The first day with Vim was awesome! I was under the impression that Vim was going to be much harder to learn than it has been. I didn't have a whole lot of time to devote to Vim on day one, but I did use it for absolutely every bit of editing that I needed to do including setting up Ghost for this blog. But day two things really began to sink in.

Note: In the examples I give below I try to indicate the individual or combined keystroke by surrounding them in <>.

Vimtutor

I completed the first section of Vimtutor today. It's a pretty simple section that explains the very basic of basic commands needed to navigate through a file and do basic edits. It's enough to stumble around and get things done, but not enough to do any serious editing.

Lessons

1.1) Moving the Cursor
1.2) Exiting Vim
1.3) Text Editing - Deletion
1.4) Text Editing - Insertion
1.5) Text Editing - Appending
1.6) Editing a File

Modes

First, before moving around a text file, it's important to understand that there are several different modes that you can be in while using Vim. The default mode is Normal. Normal is "navigation and manipulation" mode. This is the mode that you want to be in to navigate to other lines or to a certain place in a line. It is also the mode you want to be in to delete characters or even whole lines.1

If you find yourself in a different mode than Normal, and you want to get back just hit ESC or whatever key you have mapped to ESC.

Lesson 1.1 - Moving the Cursor

The first section of the tutor starts off by explaining how to move the cursor around a file. When I say cursor I mean the little blinking block (or vertical line) that almost all text editors use as an indicator of where text will be inserted or deleted with the next keystroke.

Moving around a text file is extremely easy. "j", "k", "h", and "l" (lower case "L") are the keystrokes that get you around while in Normal mode.

  • k = up
  • j = down
  • h = left
  • l = right

Lesson 1.2 - Exiting Vim

Needing a lesson on how to exit a text-editor may sound ridiculous, but because Vim is not contained in a Graphical User Interface it isn't immediately apparent how to exit the editor. Not only is it not apparent, but there are several different ways to exit the editor.

  • :q = Exits the editor if no changes have been made.
  • :q! = Exits the editor without saving changes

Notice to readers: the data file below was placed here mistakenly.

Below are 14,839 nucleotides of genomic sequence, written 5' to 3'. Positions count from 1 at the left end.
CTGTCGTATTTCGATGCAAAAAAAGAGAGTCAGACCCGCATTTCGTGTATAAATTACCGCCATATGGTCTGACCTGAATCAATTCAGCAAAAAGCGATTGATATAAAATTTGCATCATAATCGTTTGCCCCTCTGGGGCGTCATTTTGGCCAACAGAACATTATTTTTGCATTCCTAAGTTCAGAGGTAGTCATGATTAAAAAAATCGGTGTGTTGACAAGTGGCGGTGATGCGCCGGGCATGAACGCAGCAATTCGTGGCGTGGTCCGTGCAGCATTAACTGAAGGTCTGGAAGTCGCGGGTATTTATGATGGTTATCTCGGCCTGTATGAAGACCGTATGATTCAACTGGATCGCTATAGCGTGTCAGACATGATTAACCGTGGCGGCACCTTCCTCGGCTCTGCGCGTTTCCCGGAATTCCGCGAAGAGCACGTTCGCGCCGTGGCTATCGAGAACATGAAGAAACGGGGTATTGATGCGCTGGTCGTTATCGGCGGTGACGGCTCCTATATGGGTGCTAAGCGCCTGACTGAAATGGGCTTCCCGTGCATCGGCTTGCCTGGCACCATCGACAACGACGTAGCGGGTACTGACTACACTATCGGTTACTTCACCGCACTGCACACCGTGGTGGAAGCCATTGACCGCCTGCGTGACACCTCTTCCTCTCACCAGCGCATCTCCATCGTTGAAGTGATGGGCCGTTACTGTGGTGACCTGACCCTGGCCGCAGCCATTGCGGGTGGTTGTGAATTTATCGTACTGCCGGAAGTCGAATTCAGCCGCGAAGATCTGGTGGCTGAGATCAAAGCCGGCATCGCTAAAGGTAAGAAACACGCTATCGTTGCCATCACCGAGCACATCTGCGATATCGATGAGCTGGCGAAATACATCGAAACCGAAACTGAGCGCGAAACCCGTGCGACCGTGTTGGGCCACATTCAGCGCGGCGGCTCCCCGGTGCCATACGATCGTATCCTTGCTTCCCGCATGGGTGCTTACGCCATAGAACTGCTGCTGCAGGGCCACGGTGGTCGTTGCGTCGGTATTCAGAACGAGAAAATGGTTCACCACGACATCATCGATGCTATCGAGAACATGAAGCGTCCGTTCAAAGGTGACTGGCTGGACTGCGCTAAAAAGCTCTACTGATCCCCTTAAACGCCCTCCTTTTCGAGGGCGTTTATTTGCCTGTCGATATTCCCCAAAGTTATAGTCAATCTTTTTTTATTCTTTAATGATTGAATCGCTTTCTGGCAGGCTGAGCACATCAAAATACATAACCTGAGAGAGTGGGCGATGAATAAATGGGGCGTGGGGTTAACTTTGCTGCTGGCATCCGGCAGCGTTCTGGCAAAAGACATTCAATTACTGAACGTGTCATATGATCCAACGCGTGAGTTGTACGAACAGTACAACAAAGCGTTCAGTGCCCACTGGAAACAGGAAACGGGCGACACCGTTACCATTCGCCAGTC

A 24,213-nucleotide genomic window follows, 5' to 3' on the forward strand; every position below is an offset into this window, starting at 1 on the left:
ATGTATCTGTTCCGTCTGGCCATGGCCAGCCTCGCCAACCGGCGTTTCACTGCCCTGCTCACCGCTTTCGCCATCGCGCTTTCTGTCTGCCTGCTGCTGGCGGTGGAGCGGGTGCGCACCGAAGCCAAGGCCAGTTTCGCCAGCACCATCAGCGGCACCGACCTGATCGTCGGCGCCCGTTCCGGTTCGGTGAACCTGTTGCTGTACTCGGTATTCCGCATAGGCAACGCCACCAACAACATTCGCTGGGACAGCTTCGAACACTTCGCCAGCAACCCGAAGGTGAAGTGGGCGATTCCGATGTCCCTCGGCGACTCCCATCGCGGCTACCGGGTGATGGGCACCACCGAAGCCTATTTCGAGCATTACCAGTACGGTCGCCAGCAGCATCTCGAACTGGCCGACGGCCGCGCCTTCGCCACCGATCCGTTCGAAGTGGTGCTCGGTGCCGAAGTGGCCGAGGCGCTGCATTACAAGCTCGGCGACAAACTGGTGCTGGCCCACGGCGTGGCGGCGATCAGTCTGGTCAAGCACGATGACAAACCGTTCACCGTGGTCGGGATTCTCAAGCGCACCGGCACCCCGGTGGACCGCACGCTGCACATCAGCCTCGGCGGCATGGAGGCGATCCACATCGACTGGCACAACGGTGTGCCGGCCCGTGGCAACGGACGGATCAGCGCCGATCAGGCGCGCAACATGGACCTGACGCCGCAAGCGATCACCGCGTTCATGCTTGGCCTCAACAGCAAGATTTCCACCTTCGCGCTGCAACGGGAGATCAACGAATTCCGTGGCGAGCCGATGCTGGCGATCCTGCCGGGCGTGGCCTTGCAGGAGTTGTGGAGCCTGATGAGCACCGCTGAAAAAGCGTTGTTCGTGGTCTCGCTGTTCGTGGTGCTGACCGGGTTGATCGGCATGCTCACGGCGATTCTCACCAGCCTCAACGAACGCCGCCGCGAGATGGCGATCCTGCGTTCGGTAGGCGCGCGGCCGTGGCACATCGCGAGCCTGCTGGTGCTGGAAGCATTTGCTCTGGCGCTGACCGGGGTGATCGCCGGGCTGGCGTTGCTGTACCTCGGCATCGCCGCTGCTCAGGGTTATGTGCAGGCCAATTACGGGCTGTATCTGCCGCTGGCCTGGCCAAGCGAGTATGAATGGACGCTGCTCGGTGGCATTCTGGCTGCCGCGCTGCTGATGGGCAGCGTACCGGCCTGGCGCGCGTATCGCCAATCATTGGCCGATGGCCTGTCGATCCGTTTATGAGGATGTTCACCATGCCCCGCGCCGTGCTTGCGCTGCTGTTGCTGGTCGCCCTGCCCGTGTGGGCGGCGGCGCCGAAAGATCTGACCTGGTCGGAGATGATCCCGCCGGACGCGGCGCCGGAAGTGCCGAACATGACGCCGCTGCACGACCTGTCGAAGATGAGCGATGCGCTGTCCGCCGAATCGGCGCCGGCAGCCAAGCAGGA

• :x = Exits the editor. If there are changes it will save, if not it will just exit.
  • :wq = Exits the editor and always saves. If you wanted to save an empty file, this would be the command to do so.

Notice that each command is prefixed with the <:> character. Also to use these commands to exit the editor you must be in Normal mode.

Keystroke Examples:

  • <ESC><:><q> exits the editor when there are not changes to save
  • <ESC><:><wq> exits the editor and saves, changes or no

Lesson 1.3 - Text Editing - Deletion

Deletion is an important part of editing text. Especially if you are in experimental mode (not a Vim mode as far as I know, but a coding mode). There are, of course, more than one way to delete things in Vim, but the tutorial only covers one of those way in lesson 1.3.

  • x = delete one character at a time

<x> (lowercase), will delete whatever character is under the cursor at the time, and again is used while in Normal mode.

Deletion not covered in Lesson 1.3

As I said above, there are many ways to delete things in Vim.

  • dd = deletes a line
  • ci" = deletes anything inside the quotes where the cursor is
  • ci' = deletes anything inside the single-quotes where the cursor is

Keystroke Examples:

Line 1: This is the first line that we will delete
<ESC><dd> will delete Line 1 completely, assuming the cursor is somewhere on that line

Line 2: This is a line "with quotes"
<ESC><ci"> will delete all characters between the open and closed quotes. Line 2 would look like this after the command: Line 2: This is a line ""

Line 3: This i a line 'with single-quotes'
<ESC><ci'> will delete all characters between the open and closed single-quotes. Line 3 would look like this after the command: Line 3: This is a line ''

You can start to see a pattern with the <ci"> command. c means "change", and i means "inside". The third character are the tags to change the text between.

At this time, those are the only ones I know about, but I wouldn't be surprised if there were a whole slew of other deletion commands.

Lesson 1.4 - Text Editing - Insertion

Insert is another Vim Mode, and is used to insert text into the file. After navigating to the line and column that you want to insert text, press the <i> key to enter Insert mode. You can then begin typing to add text.

The concept here is pretty simple so I don't think there is much more to talk about for insert mode.

You can however delete text in this mode as well by using <backspace>.

Lesson 1.5 - Text Editing - Appending

Appending text is basically the same thing as inserting text except that you will begin inserting text behind the cursor rather than in front of it. To append text the command is simply <a>.

Lesson 1.6 - Editing a File

Lesson 1.6 is basically an exercise for you to practice making changes to a file, saving it, and reopening it to see that Vim does indeed act like a normal text editor and saves your file.

Summary

My first couple of days with Vim was not as scary as I scary as I thought it was going to be, and I wasn't entirely unproductive. I wouldn't trash my editors at work at this point, because I still don't know how to open files from within vim, or how to quickly navigate a file. All-in-all, I'm liking working in Vim. One big advantage I've already observed is the fact that Vim is everywhere. I used it when I ssh'd into the server to setup this blog, and I used it to write this blog, and the intro blog to this series.

I'm pretty excited to see what the next few days have in store for me, and can't wait to share!

Series

  1. Introduction
  2. Part Two

References: